CHICAGO -- Tyler O'Neill's scorching-hot start lifted him all the way to the Majors.The Cardinals promoted O'Neill, one of the hottest hitters in the Minor Leagues and the Cards' No. 4 prospect per MLB Pipeline, prior to Thursday's 8-5 loss to the Cubs at Wrigley Field. O'Neill got into the
CHICAGO -- Tyler O'Neill's scorching-hot start lifted him all the way to the Majors.
The Cardinals promoted O'Neill, one of the hottest hitters in the Minor Leagues and the Cards' No. 4 prospect per MLB Pipeline, prior to Thursday's 8-5 loss to the Cubs at Wrigley Field. O'Neill got into the game as a pinch-hitter in the fifth, striking out to end the inning.
"Everything I worked for my whole life came down to that one moment," O'Neill said of the callup before the game. "I'm going to try to make the most of every chance I get and leave nothing out on the field."
The club originally planned to promote O'Neill for Wednesday's game, before it became the second postponement in three days due to inclement weather at Wrigley Field. That gave St. Louis another day to officially recall the slugger from Triple-A Memphis and make a corresponding move, which was the optioning of right-hander John Brebbia to Memphis.
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O'Neill could provide insurance for center fielder Tommy Pham, who suffered a minor right groin injury in Tuesday night's 5-3 win.
Pham underwent a variety of tests on his right groin on Wednesday, and he was held out of Thursday's lineup as a precaution.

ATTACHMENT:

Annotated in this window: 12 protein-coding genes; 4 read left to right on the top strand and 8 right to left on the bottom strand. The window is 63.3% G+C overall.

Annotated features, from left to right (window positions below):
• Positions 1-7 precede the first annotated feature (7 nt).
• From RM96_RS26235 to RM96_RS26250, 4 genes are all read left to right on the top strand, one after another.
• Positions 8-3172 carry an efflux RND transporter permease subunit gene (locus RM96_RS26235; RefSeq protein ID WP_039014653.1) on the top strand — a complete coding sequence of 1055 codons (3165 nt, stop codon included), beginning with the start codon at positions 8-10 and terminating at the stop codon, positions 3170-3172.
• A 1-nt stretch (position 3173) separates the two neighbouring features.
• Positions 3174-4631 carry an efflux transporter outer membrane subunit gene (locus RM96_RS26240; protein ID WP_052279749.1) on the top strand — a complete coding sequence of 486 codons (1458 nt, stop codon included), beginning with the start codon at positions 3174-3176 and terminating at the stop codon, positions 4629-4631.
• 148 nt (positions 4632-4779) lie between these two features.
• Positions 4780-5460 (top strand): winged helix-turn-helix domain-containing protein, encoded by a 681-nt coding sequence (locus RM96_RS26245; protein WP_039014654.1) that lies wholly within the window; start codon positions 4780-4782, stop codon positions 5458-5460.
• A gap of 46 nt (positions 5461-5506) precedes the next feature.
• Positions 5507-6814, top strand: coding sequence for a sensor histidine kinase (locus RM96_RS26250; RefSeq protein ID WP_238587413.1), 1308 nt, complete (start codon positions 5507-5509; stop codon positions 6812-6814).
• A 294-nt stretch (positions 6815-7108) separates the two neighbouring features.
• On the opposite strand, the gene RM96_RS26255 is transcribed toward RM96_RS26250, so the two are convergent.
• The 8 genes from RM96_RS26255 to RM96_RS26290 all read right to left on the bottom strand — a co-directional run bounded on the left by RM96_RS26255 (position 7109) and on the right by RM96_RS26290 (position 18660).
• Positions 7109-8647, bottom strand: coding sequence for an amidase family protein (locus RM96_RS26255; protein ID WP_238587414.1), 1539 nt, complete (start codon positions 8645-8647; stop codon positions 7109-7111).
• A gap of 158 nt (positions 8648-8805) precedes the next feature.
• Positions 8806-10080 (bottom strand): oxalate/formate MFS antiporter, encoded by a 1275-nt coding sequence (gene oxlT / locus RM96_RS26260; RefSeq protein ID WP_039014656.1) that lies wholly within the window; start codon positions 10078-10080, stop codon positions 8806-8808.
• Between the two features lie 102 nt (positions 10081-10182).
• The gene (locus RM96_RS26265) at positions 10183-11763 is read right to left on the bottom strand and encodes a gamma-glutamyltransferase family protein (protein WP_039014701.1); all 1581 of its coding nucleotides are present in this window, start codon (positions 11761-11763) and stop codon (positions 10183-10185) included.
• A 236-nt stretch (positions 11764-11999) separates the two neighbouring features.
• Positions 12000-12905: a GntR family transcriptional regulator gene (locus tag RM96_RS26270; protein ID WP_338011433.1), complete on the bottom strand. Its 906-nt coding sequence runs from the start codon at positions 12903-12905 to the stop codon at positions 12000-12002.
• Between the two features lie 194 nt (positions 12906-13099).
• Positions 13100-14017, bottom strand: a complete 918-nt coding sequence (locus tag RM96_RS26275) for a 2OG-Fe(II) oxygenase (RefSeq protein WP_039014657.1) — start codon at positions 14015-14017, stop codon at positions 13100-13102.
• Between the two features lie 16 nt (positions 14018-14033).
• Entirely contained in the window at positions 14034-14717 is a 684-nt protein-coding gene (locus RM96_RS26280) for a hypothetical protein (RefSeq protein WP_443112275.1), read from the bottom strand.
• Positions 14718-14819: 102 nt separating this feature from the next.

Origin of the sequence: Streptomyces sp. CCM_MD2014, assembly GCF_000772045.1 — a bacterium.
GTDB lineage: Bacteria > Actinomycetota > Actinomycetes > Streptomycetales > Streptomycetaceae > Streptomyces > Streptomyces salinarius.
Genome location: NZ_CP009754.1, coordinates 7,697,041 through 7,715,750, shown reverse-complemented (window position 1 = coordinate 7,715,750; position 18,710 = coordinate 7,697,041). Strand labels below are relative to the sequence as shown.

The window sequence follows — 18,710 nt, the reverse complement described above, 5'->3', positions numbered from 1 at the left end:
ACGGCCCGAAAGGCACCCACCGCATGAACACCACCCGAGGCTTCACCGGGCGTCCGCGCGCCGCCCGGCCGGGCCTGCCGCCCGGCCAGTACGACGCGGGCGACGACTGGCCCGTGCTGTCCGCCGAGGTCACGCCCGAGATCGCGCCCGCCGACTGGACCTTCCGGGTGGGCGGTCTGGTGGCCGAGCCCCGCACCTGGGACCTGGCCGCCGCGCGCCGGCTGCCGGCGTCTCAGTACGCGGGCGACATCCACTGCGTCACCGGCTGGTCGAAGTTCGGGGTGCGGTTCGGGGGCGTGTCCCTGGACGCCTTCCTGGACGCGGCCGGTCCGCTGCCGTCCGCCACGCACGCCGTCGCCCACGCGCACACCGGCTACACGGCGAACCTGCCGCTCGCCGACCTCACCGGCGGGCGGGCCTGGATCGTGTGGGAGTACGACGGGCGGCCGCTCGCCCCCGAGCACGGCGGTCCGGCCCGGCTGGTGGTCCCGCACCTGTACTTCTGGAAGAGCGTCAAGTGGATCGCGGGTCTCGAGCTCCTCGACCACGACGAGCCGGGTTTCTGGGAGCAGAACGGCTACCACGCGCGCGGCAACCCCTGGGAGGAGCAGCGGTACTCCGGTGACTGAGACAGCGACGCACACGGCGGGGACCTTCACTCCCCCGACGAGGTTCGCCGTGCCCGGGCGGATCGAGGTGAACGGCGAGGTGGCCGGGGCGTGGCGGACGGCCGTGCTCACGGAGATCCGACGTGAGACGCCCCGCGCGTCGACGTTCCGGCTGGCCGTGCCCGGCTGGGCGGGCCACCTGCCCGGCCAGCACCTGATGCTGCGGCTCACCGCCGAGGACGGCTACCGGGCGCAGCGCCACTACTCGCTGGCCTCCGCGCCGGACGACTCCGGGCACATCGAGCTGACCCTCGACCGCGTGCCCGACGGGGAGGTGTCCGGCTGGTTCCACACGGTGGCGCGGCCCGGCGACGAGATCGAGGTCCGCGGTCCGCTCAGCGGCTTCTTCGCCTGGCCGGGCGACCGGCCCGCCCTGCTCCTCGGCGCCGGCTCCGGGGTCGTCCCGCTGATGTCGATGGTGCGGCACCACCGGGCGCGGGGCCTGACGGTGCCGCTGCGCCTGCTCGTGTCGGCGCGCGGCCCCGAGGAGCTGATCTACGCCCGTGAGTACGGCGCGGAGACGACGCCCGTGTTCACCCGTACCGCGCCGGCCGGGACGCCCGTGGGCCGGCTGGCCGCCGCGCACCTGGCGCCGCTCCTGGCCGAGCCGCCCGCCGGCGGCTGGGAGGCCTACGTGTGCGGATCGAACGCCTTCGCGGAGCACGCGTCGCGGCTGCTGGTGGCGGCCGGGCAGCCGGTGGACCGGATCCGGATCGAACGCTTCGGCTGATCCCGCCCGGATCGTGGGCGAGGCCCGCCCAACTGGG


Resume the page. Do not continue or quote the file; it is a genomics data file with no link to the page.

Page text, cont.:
The 22-year-old O'Neill brings immense raw power, sneaky speed and an ability to play all three outfield positions. If Pham is fine, O'Neill will give the Cardinals a fifth bench player for the first time this season. The team had been carrying eight relievers, but saw no need for an additional arm during the upcoming schedule. The Cards have three off-days in the next 13 days.
Manager Mike Matheny has rarely used his eighth reliever in the early going, while routinely running out of bench players late in game. Matheny couldn't replace Pham in the ninth inning on Tuesday after Pham's groin tightened in the cold weather, because the skipper had already exhausted his reserve options. Twice over the season's first two weeks, Matheny used starting pitcher Luke Weaver as a pinch-runner.
O'Neill was summoned to Chicago on Wednesday, as Pham underwent testing on his groin. Neither were in the starting lineup for Thursday's series finale.
Pham isn't expected to miss much time, meaning most of O'Neill's playing time would likely come as a pinch-hitter or late-game replacement.
"On all the off-days we have, we always talk about having the extra pitchers, and I love the arms," Matheny said. "We were thinking about this before, but as soon as Tommy went down, I had the trainers starting making calls. Let's have another position player here."
In O'Neill, St. Louis plucked the most locked-in hitter from a Memphis team sizzling at the plate in the early going. The right-handed-hitting O'Neill is tied for the Minor League lead in home runs with six, and he was hitting .388/.385/.837 with 18 RBIs across 12 games.
"For me, it was a couple of different things that all clicked at the same time," O'Neill said.
Acquired from Seattle last summer for left-hander Marco Gonzales, O'Neill entered his first Spring Training with the organization as a candidate to make the club. He hit .246/.321/.499 with 31 home runs in his first season at Triple-A in 2017, including 12 home runs in 37 games for Memphis. Club officials expressed disappointment after oblique and hamstring injuries limited O'Neill to just 12 at bats in Grapefruit League play this spring.
"I'm not really looking back to spring. That's over and done with. I went to Memphis with a positive mindset and did my thing," said O'Neill. "Everything was really clicking for me. Now we're going to see if I can do it here."
Joe Trezza is a reporter for MLB.com. Follow him on Twitter at @joetrezz.